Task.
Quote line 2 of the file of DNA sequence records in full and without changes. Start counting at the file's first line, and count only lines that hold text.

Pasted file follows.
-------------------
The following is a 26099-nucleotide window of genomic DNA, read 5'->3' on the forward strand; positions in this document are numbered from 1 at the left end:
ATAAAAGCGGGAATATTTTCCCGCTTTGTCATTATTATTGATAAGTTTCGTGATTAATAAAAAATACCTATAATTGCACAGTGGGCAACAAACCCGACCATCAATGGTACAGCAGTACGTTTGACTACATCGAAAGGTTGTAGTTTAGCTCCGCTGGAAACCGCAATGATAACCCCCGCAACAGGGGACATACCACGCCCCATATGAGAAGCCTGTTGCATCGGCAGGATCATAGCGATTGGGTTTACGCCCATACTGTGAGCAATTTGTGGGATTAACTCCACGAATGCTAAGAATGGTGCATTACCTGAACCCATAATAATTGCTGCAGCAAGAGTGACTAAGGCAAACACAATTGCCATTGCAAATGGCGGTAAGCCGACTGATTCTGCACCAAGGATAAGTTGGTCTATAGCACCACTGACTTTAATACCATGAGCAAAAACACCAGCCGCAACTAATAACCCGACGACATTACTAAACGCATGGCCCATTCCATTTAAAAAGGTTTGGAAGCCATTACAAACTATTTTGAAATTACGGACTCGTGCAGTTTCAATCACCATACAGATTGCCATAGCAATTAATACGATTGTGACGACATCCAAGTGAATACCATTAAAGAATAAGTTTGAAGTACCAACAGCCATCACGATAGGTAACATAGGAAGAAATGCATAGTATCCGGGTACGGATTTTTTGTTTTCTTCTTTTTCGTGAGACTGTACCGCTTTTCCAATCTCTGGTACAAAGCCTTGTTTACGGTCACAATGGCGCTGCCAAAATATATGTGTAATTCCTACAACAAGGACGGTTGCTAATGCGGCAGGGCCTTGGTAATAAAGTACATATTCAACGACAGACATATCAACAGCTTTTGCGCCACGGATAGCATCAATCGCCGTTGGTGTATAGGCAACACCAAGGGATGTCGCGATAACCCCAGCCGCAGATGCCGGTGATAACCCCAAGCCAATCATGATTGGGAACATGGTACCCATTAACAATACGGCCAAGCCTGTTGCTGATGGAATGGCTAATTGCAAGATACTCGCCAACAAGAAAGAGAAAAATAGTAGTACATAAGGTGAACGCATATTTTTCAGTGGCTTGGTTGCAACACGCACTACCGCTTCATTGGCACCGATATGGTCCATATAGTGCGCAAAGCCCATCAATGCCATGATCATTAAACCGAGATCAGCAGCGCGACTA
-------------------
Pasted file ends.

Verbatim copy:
ATAAAAGCGGGAATATTTTCCCGCTTTGTCATTATTATTGATAAGTTTCGTGATTAATAAAAAATACCTATAATTGCACAGTGGGCAACAAACCCGACCATCAATGGTACAGCAGTACGTTTGACTACATCGAAAGGTTGTAGTTTAGCTCCGCTGGAAACCGCAATGATAACCCCCGCAACAGGGGACATACCACGCCCCATATGAGAAGCCTGTTGCATCGGCAGGATCATAGCGATTGGGTTTACGCCCATACTGTGAGCAATTTGTGGGATTAACTCCACGAATGCTAAGAATGGTGCATTACCTGAACCCATAATAATTGCTGCAGCAAGAGTGACTAAGGCAAACACAATTGCCATTGCAAATGGCGGTAAGCCGACTGATTCTGCACCAAGGATAAGTTGGTCTATAGCACCACTGACTTTAATACCATGAGCAAAAACACCAGCCGCAACTAATAACCCGACGACATTACTAAACGCATGGCCCATTCCATTTAAAAAGGTTTGGAAGCCATTACAAACTATTTTGAAATTACGGACTCGTGCAGTTTCAATCACCATACAGATTGCCATAGCAATTAATACGATTGTGACGACATCCAAGTGAATACCATTAAAGAATAAGTTTGAAGTACCAACAGCCATCACGATAGGTAACATAGGAAGAAATGCATAGTATCCGGGTACGGATTTTTTGTTTTCTTCTTTTTCGTGAGACTGTACCGCTTTTCCAATCTCTGGTACAAAGCCTTGTTTACGGTCACAATGGCGCTGCCAAAATATATGTGTAATTCCTACAACAAGGACGGTTGCTAATGCGGCAGGGCCTTGGTAATAAAGTACATATTCAACGACAGACATATCAACAGCTTTTGCGCCACGGATAGCATCAATCGCCGTTGGTGTATAGGCAACACCAAGGGATGTCGCGATAACCCCAGCCGCAGATGCCGGTGATAACCCCAAGCCAATCATGATTGGGAACATGGTACCCATTAACAATACGGCCAAGCCTGTTGCTGATGGAATGGCTAATTGCAAGATACTCGCCAACAAGAAAGAGAAAAATAGTAGTACATAAGGTGAACGCATATTTTTCAGTGGCTTGGTTGCAACACGCACTACCGCTTCATTGGCACCGATATGGTCCATATAGTGCGCAAAGCCCATCAATGCCATGATCATTAAACCGAGATCAGCAGCGCGACTA